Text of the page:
Two letters have been discovered connected with the attack
An "Islamist" suspect has been detained by police investigating a bomb attack on the Borussia Dortmund team bus.
Two letters left at the scene of the blasts reportedly linked it to German involvement in the fight against Islamic State in Syria.
One mentioned the Berlin Christmas market attack carried out by an IS-inspired terrorist in 2016, according to the Sueddeutsche Zeitung newspaper.
The letter, reportedly written in German, began: "In the Name of Allah, Most Gracious, Most Merciful."
It also said sports stars and other prominent people "in Germany and other crusader nations" were on a "death list of the Islamic State".
The newspaper, quoting security sources, said detectives were looking into the possibility that Tuesday night's attack may have been carried out by Islamist militants.
It also said it might be a deliberate attempt by the attackers to mislead detectives.
The letter claiming responsibility for the blasts was found near the team coach and its authenticity is being verified, according to German federal prosecutors who are spearheading the investigation.
Police are also examining the authenticity of a second letter, according to German press agency dpa, which could have come from anti-fascists apparently claiming that the football club's soft approach towards neo-Nazi and racist fans was the motive behind the attack.
Details of the letters emerged as Dortmund players, including former Chelsea midfielder Andre Schuerrle, returned to training a day after the blasts, with the club's chief executive, Hans-Joachim Watze, tweeting to say the team will "not give in to terror".
An image of the bus after the blast on Tuesday night. Image: Martin Meissner/AP/Press Association Images
Officers are investigating three "serious explosive devices" which went off as the players and coaching staff left the L'Arrivee Hotel and Spa on the outskirts of Dortmund ahead of a Champions League match.
They believe the explosives may have been hidden in a hedge near the car park.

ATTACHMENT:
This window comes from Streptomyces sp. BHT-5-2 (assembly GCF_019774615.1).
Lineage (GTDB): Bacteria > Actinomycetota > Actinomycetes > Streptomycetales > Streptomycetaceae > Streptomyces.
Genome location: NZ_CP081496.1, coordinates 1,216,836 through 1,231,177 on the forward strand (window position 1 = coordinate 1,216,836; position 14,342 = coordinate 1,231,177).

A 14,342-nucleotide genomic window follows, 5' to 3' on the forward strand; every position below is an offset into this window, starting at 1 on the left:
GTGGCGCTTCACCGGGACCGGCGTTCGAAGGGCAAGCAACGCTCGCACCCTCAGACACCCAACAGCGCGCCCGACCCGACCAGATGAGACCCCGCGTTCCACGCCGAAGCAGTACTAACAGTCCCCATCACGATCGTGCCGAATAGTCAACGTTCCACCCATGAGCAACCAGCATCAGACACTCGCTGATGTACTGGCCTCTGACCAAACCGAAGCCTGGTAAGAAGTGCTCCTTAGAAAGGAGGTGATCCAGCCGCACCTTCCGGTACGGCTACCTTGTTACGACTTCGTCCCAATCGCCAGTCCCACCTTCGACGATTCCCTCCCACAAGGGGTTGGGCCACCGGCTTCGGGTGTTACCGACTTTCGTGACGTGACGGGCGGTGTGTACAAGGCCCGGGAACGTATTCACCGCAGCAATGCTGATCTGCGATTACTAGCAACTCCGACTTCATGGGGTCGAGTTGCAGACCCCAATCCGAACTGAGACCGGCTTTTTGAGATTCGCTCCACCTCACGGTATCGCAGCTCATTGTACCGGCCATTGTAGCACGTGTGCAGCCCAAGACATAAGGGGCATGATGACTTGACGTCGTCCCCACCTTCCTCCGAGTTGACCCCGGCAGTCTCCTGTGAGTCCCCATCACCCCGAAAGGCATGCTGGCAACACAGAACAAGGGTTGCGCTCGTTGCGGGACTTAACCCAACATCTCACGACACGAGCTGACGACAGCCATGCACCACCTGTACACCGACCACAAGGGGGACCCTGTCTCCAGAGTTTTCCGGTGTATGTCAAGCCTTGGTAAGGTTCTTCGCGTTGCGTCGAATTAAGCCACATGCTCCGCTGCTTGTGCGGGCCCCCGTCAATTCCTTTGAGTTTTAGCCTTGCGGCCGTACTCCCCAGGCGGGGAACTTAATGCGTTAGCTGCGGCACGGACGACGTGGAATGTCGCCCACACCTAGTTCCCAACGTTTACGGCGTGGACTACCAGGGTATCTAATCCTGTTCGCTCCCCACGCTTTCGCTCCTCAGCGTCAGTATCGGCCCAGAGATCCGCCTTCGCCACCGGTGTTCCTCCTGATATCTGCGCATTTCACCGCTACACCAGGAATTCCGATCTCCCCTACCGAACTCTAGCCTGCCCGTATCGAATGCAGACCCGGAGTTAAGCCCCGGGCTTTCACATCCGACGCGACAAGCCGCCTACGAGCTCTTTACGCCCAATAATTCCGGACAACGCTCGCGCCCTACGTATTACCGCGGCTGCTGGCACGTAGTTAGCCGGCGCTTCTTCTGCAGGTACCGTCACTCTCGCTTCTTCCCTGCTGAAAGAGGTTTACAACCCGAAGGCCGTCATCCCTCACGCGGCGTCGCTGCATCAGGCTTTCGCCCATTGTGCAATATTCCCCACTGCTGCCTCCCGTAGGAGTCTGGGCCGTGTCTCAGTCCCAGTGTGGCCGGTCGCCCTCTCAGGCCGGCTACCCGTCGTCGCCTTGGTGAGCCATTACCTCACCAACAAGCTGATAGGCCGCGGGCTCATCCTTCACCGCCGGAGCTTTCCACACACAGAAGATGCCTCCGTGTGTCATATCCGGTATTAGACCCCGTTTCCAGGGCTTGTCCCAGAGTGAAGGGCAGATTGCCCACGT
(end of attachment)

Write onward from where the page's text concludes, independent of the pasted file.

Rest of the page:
The direction of the investigation remains "open", police spokeswoman Nina Vogt told ZDF television.
The blasts happened around six miles from the Westfalenstadion, where the German team had been due to face French side Monaco in a quarter-final first-leg tie.
Defender Marc Bartra, a Spain international, underwent surgery for a broken bone in his hand after being injured by shattered glass from the coach's windows.
Ralf Jaeger, the interior minister for North Rhine-Westphalia state, said security had been stepped up in Dortmund, including at the club training ground and stadium.
"We might assume that further attacks are planned and we need to take these things seriously," he said.
Monaco fans were offered a place to stay for the night by Borussia Dortmund supporters on social media after the match was postponed for 24 hours.
The German club sent out a tweet about the scheme under the hashtag #bedforawayfans.
Fans of both clubs posted pictures of themselves enjoying meals and a drink together.
Monaco also offered its fans €80 each to stay in a hotel for the night.
Borussia Dortmund president Reinhard Rauball said he was confident the team would rise to the occasion when they do take to the field, despite the ordeal.
"How is the team doing? You can imagine yourself whether they slept well or badly," he said.
"This is certainly a difficult situation for the team which, I think, has not experienced such a situation before.
"However, we expect and I am confident that the team will do its best and deliver a spectacle in the Champions League this evening."